In Sami Alpanda and Sarah Zubairy (2014), they establish a closed-economy real model with owner-occupied and rental housing. Different from the research in Sami Alpanda and Sarah Zubairy (2013), they separate the households into just two types as in Iacoviello (2005). In their setting, mortgage loans are amortized over the long time, thus, one can differentiate between the flow and the stock of household debt. They consider the effects of monetary policy and fiscal policies to reduce the household debt-to-income ratio. The key point to differentiate effects of policies is that the policies apply to only new lending or to all existing mortgage debt. In their conclusion, monetary tightening is able to reduce the stock of mortgage debt, but lead to higher household debt-to-income ratio. The most effective and least costly policy to reduce household debt are tightening in mortgage interest deduction and regulatory loan-to-value (LTV) ratio, followed by increasing property tax rate and monetary tightening.
In this study, I follow the setting of Sami Alpanda and Sarah Zubairy (2013), and add the nominal rigidities and monetary policy. The main features in the study are that I use the data of Taiwan to calibrate the parameters and modify the model about the tax rule to let the model more fitting Taiwan’s situation. And I want to research that weather the fiscal policies or monetary policy can stabilize the fluctuation of the price of housing and lower the loan-to-GDP ratio.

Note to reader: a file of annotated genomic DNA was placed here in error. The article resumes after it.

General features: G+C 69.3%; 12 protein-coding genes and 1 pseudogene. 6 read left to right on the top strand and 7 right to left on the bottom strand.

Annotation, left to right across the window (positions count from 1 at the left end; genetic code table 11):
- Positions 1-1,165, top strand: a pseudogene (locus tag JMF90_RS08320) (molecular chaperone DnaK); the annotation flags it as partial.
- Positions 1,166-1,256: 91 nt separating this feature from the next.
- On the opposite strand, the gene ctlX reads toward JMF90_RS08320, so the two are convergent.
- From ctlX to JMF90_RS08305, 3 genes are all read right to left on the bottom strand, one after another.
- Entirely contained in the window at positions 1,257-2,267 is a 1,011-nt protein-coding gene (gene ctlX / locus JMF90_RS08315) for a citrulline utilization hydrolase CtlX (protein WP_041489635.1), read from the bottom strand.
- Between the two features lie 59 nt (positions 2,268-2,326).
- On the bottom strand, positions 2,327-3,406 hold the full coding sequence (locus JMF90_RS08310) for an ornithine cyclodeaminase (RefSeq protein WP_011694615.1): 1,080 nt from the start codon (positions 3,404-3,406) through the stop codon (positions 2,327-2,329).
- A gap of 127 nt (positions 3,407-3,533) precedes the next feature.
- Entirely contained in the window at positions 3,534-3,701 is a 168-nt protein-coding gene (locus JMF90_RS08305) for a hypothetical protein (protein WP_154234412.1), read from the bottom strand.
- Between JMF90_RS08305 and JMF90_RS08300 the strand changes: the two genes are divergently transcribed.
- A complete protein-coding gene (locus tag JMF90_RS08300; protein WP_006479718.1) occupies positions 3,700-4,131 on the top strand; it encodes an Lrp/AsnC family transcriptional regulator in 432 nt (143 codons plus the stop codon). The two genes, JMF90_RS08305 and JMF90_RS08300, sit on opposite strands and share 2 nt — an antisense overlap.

We follow Alpanda and Zubairy (2013) to establish a DSGE model with three types of infinitely-lived households: patient households (savers), impatient households (borrowers) and renters. However, they assume the flexible price; we include nominal rigidity to evaluate the effects of monetary policy. As in Iacoviello (2005), the patient households and impatient households own the occupied housing, and the patient households own the rental housing as well. As in Kiyotaki and Moore (1997) and Iacoviello (2005), the impatient households’ borrowing is constrained by the collateral value that their housing provides.
2.1.1 Patient households
We consider an economy populated by patient households that have infinitely-lived and of measure one. The term “patient” captures the assumption that this kind of household has higher discount rate than other households as in Iacoviello (2005). The household sector has housing in their utility function, and maximizes the utility by and l determine the relative importance of housing and labor in the utility function